The only advantage that 10k rpm drives is sequential writes and slightly faster access times but that is all. The spindle motors are what worry me. For servers it is best to do a raid of just a few SSD for paging and os then leave mechanical for storage in another raid.
  • 1 Hide
    mikem_90 , October 11, 2010 11:23 PM
    nforce4maxThe only advantage that 10k rpm drives is sequential writes and slightly faster access times but that is all. The spindle motors are what worry me. For servers it is best to do a raid of just a few SSD for paging and os then leave mechanical for storage in another raid.


    Most of the 10k RPM and Server drives in general I've seen tend to last a good long while. Old ones might whine a bit, but so did the server drives back in the 90s that were 5400 and 7200 rpms. Heck, I still have some old SCSI drives from back then that still work.
  • 3 Hide
    w3k3m , October 11, 2010 11:30 PM
    eklipz330anyone want to clarify why someone would want this over an SSD? Is price the only problem? the new sandforce drives are around the corner...


    The difference in price is huge. You shouldn't compare it with standard MLC based SSDs, as MLC based SSD would degrade very quickly with an enterprise server usage pattern. For the price of an SLC based SSD with comparable capacity and performance, you can probably buy a brand new (small) car. Not many companies are ready to shell out that much money.


    Not many companies would
  • 3 Hide
    gmarsack , October 11, 2010 11:36 PM
    eklipz330anyone want to clarify why someone would want this over an SSD? Is price the only problem? the new sandforce drives are around the corner...

    Databases. No way are SSD (currently) going to survive the random reads/writes of a large database with multiple connections. SSD's are not designed for this application. Other than that though, not much.... lol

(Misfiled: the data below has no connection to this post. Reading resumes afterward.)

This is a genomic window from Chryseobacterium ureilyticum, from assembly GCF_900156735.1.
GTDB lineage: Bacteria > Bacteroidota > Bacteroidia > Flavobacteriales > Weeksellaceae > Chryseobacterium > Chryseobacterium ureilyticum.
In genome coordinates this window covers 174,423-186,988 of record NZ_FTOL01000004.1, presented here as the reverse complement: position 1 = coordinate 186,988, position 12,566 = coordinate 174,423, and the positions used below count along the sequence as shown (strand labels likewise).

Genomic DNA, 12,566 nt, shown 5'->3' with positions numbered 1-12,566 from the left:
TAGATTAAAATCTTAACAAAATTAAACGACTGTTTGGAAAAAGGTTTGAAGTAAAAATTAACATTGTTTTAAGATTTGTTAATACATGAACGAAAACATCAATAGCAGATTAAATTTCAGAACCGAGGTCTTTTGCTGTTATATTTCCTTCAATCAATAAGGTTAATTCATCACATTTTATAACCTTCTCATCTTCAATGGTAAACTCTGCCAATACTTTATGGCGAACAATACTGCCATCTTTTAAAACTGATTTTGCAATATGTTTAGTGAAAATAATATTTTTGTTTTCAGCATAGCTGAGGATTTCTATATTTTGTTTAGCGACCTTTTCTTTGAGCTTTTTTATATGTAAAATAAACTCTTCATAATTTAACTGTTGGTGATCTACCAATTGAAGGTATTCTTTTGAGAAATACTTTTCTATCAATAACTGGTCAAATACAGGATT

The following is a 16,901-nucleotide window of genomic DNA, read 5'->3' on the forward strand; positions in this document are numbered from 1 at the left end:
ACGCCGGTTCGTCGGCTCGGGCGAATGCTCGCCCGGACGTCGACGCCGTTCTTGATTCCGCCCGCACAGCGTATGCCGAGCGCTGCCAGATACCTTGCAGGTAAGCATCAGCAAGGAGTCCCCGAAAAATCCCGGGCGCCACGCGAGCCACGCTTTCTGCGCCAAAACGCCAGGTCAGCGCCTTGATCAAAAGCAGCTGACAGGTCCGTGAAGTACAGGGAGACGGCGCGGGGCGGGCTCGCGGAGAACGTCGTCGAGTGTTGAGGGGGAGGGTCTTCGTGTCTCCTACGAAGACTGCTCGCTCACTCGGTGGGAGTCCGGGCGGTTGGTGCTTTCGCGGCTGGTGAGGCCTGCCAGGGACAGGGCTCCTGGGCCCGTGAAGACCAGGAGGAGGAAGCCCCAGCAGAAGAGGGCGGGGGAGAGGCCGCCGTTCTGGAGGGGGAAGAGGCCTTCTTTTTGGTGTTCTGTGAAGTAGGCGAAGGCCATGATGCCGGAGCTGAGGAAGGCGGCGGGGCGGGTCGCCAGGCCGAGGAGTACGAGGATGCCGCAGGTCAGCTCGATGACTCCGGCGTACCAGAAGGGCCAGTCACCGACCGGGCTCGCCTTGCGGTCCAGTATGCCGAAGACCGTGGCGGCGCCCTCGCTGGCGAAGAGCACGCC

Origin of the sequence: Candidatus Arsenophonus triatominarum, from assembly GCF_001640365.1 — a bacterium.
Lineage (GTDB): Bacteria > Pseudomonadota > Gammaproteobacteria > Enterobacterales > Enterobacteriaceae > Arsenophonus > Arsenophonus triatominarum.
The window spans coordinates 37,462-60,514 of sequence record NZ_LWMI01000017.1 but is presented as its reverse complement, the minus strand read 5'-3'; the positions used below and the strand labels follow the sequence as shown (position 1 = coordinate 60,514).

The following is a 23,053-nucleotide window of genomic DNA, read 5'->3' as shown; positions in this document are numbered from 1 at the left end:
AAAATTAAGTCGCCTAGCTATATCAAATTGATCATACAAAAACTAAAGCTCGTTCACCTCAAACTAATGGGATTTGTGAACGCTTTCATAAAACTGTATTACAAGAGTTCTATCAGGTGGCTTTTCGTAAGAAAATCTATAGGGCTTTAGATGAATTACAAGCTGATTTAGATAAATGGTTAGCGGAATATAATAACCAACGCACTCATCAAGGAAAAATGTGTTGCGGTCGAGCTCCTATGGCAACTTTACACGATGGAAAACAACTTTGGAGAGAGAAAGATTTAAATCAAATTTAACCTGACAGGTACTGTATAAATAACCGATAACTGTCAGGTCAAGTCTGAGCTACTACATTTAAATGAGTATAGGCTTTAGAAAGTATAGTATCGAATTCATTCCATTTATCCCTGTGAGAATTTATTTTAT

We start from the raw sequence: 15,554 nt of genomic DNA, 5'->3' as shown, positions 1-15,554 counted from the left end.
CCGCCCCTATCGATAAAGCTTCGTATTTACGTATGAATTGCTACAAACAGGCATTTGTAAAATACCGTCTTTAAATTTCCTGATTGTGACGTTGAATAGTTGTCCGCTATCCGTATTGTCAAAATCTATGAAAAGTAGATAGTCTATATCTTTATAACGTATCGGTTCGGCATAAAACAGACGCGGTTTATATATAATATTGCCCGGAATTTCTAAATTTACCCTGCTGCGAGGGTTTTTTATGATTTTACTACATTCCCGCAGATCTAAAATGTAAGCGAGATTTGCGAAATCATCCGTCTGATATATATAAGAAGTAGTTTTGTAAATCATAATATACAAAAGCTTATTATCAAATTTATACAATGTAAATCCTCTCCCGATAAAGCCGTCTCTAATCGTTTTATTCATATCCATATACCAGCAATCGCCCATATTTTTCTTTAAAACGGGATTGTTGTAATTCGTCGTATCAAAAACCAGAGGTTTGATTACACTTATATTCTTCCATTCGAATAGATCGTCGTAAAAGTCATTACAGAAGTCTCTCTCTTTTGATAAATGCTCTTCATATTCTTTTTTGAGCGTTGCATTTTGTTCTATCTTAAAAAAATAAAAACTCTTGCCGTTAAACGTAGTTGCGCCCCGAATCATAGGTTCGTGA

• 2 Hide
    tu_illegalamigo , October 11, 2010 11:44 PM
    gmarsackDatabases. No way are SSD (currently) going to survive the random reads/writes of a large database with multiple connections. SSD's are not designed for this application. Other than that though, not much.... lol


    Absolutely, the ideal solution is usually a mix in my experience. With both deployed together you get a good rounded solution when it comes to accessing and storing data and still having a foot in both doors, so to speak.
  • -1 Hide
    Marco925 , October 11, 2010 11:46 PM
    eklipz330anyone want to clarify why someone would want this over an SSD? Is price the only problem? the new sandforce drives are around the corner...

    Some people aren't so capable of maintaining an SSD drive. they wouldn't know to move the random read-write operations to a platter drive, for those types of people, it's perfect.
  • 0 Hide
    tu_illegalamigo , October 11, 2010 11:52 PM
    Anyone on here own an SLC SSD? not me :( 
  • -1 Hide
    thillntn , October 12, 2010 12:01 AM